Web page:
NTSB Roundtable: State of Runway Incursions: A Path Forward

​​​​​Remarks as prepared for delivery

Good morning and welcome to the National Transportation Safety Board. I’m Jennifer Homendy, and I’m honored to serve as Chair of the NTSB. 

With me today are several of my colleagues in the Office of Aviation Safety. 

To my right is Tim LeBaron, the Director of our Office of Aviation Safety. He’ll be switching in and out with Brice Banning, who serves as a Senior Aviation Accident Investigator in our Air Carrier and Space Investigations Division. 

To my left is Betty Koschig, a Transportation Safety Specialist for the NTSB and a former air traffic controller. 

We also have on the panel Warren Abrams, one of our Aviation Accident Investigators focused on Operational Factors; Jason Fedok, our Lead Survival Factors Investigator; and Shawn Williams, a Senior Aviation Accident Investigator out of our Central Region. 

Many others within the NTSB contributed to this event. I want to thank them all for their hard work and dedication. 

I’m positive today will be a success. We will focus on a path forward.

If you’re new to the NTSB or watching this event later on our YouTube channel, here’s what we do: we’re a small but mighty agency of 415 (and growing!) highly skilled professionals dedicated to transportation safety. 

We investigate accidents in all modes of transportation: aviation, rail and transit, highway, pipeline, marine, and commercial space. 

Once our investigation is complete, we issue safety recommendations aimed at preventing that accident from reoccurring.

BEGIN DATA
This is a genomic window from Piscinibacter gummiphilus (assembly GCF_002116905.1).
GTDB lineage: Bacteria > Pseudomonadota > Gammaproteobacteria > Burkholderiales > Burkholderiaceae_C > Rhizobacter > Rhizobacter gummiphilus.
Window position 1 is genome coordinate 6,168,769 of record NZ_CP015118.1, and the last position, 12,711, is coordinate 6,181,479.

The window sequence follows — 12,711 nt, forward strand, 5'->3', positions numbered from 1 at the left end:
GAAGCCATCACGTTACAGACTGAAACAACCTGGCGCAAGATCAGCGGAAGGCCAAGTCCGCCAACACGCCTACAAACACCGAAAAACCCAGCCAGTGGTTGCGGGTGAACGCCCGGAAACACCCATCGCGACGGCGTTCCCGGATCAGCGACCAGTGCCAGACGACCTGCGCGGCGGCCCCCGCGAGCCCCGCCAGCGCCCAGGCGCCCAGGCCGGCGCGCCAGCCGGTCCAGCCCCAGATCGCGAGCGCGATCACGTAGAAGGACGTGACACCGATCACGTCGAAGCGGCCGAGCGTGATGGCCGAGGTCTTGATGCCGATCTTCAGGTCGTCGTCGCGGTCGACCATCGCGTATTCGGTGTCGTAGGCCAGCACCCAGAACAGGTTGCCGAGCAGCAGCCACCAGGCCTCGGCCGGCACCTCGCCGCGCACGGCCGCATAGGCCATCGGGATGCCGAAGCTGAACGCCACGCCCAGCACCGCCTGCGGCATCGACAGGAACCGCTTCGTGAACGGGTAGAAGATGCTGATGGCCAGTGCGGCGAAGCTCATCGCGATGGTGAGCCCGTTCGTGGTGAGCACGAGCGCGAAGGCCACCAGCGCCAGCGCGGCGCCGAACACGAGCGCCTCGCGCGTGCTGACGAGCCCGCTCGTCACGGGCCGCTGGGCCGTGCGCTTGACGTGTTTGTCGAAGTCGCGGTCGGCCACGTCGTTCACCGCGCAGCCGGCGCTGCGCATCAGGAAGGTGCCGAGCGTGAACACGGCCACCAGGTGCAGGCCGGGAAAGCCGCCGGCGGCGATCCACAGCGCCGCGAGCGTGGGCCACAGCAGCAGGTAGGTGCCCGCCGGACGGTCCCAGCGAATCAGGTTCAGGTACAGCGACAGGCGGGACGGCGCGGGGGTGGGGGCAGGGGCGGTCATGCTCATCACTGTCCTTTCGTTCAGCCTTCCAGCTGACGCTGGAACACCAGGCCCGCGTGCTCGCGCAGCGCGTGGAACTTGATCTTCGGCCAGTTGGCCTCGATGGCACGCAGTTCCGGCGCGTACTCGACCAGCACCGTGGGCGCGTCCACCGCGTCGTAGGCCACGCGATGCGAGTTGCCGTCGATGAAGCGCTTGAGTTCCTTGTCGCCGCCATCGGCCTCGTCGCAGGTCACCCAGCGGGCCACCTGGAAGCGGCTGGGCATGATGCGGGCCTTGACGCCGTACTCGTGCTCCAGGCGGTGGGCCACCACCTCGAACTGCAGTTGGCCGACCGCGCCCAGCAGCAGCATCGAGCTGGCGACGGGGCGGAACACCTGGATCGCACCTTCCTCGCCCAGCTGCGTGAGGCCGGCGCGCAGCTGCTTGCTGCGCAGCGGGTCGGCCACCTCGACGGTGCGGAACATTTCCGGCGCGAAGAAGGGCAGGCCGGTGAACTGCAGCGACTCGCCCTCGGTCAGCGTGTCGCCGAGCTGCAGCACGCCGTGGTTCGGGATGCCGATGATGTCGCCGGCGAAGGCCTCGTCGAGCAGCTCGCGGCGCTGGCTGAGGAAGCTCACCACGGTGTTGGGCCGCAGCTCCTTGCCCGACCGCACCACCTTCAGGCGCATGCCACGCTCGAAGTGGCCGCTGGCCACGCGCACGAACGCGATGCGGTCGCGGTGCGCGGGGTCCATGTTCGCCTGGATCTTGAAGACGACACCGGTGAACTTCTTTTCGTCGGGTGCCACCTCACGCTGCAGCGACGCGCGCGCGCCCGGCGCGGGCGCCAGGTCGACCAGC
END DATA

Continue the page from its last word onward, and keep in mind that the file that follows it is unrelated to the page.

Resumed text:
Yet, our mission goes beyond investigating when something goes wrong.

To make our skies safer, the NTSB must be proactive.

That’s why we’re here today. And why I’m excited to see all of you in this room.

Since 2017, the number of runway incursions has fluctuated. I expect we’ll have some updated numbers today from FAA today, and I look forward to their presentation.

The most dangerous incursions, the closest calls, appear to be on the rise. These are the ones FAA defines as Category A or B events — incidents with a “significant potential” for collision or in which a collision was “narrowly avoided.” 

This year alone, there’ve been a total of 365 runway incursions, six of which the NTSB is investigating.

One of these six is a “Category A” event that occurred in Austin this past February. 

How close was this close call? Within 115 feet…with 131 souls onboard the two aircraft. 

As stated in our preliminary report, two crewmembers were on the flight deck of the FedEx plane — two crewmembers who I believe prevented a disaster from occurring in Austin that day. 

At an altitude of about 150 feet, the First Officer called a go-around when he saw the silhouette of the Southwest plane — in low visibility conditions — and soon after called on the Southwest crew to abort their takeoff. 

Those two crewmembers are heroes in my book.

We’re also investigating two wrong-runway landings that happened last June.